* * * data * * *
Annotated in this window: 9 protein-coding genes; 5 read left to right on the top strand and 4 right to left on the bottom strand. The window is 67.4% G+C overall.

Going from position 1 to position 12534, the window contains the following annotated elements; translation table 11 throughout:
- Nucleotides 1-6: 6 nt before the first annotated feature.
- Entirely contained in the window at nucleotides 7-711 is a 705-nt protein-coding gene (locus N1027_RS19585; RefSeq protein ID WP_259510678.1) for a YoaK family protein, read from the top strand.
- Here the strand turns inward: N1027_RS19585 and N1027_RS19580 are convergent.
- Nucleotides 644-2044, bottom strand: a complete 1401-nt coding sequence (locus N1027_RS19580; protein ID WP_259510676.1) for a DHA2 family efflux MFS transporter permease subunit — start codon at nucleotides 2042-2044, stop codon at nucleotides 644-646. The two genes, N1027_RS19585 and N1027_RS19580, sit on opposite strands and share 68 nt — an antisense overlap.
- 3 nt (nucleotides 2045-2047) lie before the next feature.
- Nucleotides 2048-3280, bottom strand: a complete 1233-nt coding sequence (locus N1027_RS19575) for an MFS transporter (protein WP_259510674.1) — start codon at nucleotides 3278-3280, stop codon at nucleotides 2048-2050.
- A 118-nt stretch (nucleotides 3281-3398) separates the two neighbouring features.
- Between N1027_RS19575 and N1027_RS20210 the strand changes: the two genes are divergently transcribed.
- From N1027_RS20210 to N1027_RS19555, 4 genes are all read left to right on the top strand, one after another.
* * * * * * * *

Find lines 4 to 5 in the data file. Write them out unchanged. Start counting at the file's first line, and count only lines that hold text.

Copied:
- Entirely contained in the window at nucleotides 7-711 is a 705-nt protein-coding gene (locus N1027_RS19585; RefSeq protein ID WP_259510678.1) for a YoaK family protein, read from the top strand.
- Here the strand turns inward: N1027_RS19585 and N1027_RS19580 are convergent.